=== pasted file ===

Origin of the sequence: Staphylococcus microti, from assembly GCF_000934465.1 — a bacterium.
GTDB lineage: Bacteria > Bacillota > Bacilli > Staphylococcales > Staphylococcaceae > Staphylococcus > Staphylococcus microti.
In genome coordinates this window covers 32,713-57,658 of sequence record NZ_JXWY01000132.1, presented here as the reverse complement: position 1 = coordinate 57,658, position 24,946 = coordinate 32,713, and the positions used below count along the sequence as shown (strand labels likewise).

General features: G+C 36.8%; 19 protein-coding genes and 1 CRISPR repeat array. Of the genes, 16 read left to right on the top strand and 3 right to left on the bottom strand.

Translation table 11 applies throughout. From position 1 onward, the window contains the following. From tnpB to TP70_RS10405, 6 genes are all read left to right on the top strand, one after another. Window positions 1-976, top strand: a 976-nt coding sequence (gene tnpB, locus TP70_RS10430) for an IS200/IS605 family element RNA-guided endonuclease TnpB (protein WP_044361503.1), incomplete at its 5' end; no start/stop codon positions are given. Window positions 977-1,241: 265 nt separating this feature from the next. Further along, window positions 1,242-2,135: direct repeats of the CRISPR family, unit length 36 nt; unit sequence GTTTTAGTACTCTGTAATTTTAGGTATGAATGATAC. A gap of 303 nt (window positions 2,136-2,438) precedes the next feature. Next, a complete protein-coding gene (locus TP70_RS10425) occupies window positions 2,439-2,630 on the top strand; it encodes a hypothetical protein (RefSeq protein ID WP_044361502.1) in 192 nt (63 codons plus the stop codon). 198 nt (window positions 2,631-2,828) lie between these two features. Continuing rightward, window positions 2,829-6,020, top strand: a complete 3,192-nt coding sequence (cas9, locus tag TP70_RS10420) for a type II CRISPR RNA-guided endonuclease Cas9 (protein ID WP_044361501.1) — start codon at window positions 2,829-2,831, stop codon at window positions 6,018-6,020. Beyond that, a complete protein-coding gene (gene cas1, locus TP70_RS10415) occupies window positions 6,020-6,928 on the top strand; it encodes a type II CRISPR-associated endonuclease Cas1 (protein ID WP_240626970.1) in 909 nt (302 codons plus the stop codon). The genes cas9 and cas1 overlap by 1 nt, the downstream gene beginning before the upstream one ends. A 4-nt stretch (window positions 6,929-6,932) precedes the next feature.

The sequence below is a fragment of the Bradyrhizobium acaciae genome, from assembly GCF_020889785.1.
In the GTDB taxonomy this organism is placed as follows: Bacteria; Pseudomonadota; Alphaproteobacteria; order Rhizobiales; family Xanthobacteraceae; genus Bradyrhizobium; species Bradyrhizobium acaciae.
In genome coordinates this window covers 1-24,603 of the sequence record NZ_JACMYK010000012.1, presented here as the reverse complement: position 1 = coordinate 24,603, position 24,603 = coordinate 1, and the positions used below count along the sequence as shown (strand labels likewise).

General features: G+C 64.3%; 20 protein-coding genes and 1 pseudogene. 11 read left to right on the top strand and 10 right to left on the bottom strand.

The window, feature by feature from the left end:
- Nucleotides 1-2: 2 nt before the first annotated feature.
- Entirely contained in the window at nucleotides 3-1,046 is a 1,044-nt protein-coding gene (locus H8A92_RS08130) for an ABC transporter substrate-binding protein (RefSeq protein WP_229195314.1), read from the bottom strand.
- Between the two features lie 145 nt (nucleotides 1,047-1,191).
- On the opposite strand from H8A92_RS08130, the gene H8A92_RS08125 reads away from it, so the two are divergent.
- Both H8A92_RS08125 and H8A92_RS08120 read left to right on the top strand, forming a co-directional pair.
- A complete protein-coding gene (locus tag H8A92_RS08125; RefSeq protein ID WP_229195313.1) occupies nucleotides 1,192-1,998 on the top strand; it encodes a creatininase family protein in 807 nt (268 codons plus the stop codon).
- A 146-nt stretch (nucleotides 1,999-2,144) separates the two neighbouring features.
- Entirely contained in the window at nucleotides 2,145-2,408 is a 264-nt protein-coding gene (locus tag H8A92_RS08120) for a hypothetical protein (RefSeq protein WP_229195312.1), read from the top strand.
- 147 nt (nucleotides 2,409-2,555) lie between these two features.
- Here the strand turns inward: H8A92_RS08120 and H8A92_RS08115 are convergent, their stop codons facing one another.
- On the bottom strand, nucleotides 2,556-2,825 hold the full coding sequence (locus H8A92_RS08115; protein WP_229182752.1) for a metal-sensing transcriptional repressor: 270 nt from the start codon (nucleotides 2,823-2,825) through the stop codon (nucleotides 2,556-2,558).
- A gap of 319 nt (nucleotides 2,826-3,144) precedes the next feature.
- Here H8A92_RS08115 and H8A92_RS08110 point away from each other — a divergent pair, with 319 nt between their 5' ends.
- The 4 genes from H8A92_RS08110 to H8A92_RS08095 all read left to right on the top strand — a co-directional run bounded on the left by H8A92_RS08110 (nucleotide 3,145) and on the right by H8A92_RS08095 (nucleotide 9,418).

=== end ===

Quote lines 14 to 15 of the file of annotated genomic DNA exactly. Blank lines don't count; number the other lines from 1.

- On the opposite strand from H8A92_RS08130, the gene H8A92_RS08125 reads away from it, so the two are divergent.
- Both H8A92_RS08125 and H8A92_RS08120 read left to right on the top strand, forming a co-directional pair.